Having coping strategies to help you cope with depression is important. Cognitive Behavioural Therapy (CBT) has been shown to help, along with relaxation techniques like yoga, breathwork, mindfulness and meditation.

Taking Hormone Replacement Therapy (HRT)

Hormone replacement therapy (HRT) is a synthetic hormone medication that replaces the hormones lost during menopause. This hormone rebalancing can support mood regulation.

Setting boundaries

Fostering your version of self-care and maintaining your boundaries can be useful for reducing depression too. Some people struggle to set boundaries with their loved ones, saying “yes” to everything, but this can lead you to feeling overwhelmed. Practice saying no and protect your peace. You can’t pour from an empty cup!

Supporting loved ones through menopause

Supporting loved ones through menopause-related depression and mental health difficulties can be challenging. It requires empathy, patience and understanding. You could, however, provide support by educating yourself on menopause and depression and fostering open communication. Additionally, encourage self-care practices and offer practical support.

Assist your loved ones with daily tasks or chores to alleviate some of the stress that might be weighing on their mind. Fatigue and low energy can make it difficult to stick to a normal routine. Preparing food or doing the washing up could be a big help to them during challenging times.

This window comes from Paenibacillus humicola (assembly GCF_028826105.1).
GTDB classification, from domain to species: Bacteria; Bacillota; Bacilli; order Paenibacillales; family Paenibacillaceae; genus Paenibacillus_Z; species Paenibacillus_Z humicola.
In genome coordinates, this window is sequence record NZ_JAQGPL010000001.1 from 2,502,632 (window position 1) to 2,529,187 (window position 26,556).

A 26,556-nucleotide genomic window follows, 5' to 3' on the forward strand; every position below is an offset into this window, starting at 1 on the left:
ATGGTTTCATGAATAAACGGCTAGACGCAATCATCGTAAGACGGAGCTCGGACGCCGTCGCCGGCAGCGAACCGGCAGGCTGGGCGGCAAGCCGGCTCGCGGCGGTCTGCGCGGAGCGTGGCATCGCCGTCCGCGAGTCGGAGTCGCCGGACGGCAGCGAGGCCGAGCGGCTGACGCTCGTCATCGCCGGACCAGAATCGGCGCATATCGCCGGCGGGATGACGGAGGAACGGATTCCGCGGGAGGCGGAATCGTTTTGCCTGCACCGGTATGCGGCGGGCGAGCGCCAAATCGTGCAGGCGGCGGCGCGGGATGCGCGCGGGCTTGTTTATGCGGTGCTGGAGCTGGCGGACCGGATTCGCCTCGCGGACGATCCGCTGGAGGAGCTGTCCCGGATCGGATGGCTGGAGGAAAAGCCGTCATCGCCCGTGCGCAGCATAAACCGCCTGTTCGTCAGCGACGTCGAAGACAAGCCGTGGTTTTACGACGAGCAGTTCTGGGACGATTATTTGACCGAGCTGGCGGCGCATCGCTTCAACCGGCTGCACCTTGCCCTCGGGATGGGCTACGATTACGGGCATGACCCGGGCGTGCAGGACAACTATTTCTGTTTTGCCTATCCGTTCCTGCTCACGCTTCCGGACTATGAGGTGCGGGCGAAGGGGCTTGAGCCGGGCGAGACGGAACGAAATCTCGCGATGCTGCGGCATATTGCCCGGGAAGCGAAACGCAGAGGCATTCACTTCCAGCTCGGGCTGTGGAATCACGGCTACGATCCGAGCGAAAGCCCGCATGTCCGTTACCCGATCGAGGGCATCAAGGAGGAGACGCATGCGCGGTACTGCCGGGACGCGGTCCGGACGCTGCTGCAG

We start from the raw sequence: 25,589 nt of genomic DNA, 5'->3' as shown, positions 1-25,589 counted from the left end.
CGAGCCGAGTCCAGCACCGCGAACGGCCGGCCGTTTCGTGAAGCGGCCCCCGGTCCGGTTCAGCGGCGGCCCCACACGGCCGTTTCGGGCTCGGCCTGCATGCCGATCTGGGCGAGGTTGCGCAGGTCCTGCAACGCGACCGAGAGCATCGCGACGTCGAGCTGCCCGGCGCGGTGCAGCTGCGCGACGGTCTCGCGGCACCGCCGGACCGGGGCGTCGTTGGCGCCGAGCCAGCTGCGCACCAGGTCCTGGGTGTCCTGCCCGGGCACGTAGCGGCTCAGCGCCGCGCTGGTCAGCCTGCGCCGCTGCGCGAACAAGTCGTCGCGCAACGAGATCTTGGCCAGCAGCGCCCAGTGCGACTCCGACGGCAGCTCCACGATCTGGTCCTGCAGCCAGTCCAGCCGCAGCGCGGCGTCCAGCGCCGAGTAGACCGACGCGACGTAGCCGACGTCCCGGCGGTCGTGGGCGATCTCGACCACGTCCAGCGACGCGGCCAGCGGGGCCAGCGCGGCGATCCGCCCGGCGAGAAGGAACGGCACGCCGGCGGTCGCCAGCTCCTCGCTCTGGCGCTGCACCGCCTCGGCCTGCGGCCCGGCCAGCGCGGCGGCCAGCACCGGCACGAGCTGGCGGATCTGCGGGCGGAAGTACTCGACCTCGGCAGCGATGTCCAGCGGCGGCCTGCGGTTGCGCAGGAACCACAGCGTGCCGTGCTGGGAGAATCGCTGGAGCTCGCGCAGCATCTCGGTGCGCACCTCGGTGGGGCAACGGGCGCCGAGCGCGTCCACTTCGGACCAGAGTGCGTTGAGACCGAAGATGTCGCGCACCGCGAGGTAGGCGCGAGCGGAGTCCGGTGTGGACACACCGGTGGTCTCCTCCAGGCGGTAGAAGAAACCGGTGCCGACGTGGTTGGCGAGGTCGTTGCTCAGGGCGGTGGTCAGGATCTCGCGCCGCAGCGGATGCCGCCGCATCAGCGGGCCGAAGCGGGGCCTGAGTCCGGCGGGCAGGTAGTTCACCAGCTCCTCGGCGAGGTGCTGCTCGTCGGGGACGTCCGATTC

Tailor your support to your loved one’s needs and be adaptable in your approach—how you support them best could change over time.

The relationship between menopause and mental health, specifically depression, sheds light on the complexities faced by women and those AFAB undergoing this challenging transition. The hormonal shifts during menopause can impact mental health and wellbeing with evidence pointing to an increased risk of depression.

Recognising depression during menopause means understanding the way it presents and considering contributing factors such as hormone fluctuations, life stressors, and individual health history. It’s crucial to note that the experience is highly individual and the signs and symptoms can vary.

Seeking help and treatment options is key to getting clarity in menopause-related depression. This might include therapy or counselling, lifestyle changes, and medication such as hormone replacement therapy (HRT). The key is to encourage open communication and provide a supportive environment for those navigating through this challenging phase.

Everyone’s experience with menopause and depression is different. There is no one-size-fits-all approach to finding solutions and treatment plans. For family and friends, supporting a loved one through menopause involves empathy, patience and a willingness to adapt.

Find more clarity on menopause and depression with personalised advice from a menopause specialist.